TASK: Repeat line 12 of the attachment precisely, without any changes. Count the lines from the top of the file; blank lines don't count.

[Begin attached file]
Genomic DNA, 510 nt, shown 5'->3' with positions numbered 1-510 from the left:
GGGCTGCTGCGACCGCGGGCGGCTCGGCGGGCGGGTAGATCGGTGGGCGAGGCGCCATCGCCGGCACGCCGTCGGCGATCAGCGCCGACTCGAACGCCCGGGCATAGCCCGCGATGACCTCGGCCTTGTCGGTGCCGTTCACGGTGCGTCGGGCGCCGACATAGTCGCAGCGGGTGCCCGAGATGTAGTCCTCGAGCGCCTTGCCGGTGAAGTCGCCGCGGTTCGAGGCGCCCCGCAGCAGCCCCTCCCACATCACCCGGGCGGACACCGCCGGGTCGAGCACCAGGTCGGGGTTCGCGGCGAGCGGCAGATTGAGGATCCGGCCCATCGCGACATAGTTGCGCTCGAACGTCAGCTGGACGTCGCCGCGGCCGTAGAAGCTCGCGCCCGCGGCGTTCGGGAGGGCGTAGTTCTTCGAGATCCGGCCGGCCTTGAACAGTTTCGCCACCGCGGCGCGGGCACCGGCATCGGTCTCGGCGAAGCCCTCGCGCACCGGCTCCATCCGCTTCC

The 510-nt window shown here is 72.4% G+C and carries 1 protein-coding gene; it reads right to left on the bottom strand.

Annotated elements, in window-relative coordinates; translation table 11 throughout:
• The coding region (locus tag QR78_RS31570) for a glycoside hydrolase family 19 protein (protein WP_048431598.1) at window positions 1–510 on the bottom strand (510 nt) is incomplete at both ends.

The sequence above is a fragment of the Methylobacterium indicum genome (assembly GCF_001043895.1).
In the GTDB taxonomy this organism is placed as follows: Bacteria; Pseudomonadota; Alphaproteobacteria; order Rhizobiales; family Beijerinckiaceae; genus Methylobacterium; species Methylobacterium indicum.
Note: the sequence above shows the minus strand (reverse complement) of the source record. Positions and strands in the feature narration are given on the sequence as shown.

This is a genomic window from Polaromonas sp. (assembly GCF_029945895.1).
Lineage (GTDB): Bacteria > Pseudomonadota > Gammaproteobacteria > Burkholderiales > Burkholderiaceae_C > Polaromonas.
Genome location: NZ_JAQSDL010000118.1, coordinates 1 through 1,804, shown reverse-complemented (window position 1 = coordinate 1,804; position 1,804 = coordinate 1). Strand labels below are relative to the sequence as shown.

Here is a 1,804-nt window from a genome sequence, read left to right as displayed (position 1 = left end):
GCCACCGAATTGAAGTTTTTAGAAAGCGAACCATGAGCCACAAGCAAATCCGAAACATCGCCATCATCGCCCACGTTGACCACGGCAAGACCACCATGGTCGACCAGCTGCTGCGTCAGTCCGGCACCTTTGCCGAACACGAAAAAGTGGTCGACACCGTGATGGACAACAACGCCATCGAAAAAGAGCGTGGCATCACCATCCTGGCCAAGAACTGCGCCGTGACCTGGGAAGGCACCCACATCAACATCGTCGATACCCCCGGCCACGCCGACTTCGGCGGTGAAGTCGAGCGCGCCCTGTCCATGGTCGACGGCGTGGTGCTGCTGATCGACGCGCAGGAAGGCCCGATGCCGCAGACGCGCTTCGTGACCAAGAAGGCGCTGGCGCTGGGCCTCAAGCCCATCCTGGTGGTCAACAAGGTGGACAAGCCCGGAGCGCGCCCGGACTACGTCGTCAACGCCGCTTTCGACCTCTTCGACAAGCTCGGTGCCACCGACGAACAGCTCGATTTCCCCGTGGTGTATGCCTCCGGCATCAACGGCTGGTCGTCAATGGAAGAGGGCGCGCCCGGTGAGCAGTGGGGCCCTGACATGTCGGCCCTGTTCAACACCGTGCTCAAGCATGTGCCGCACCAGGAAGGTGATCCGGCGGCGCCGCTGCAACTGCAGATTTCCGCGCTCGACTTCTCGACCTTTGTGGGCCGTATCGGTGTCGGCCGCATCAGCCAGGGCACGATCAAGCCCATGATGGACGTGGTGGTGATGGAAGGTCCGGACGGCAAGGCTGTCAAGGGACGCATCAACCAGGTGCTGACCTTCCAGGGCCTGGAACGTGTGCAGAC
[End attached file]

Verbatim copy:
Here is a 1,804-nt window from a genome sequence, read left to right as displayed (position 1 = left end):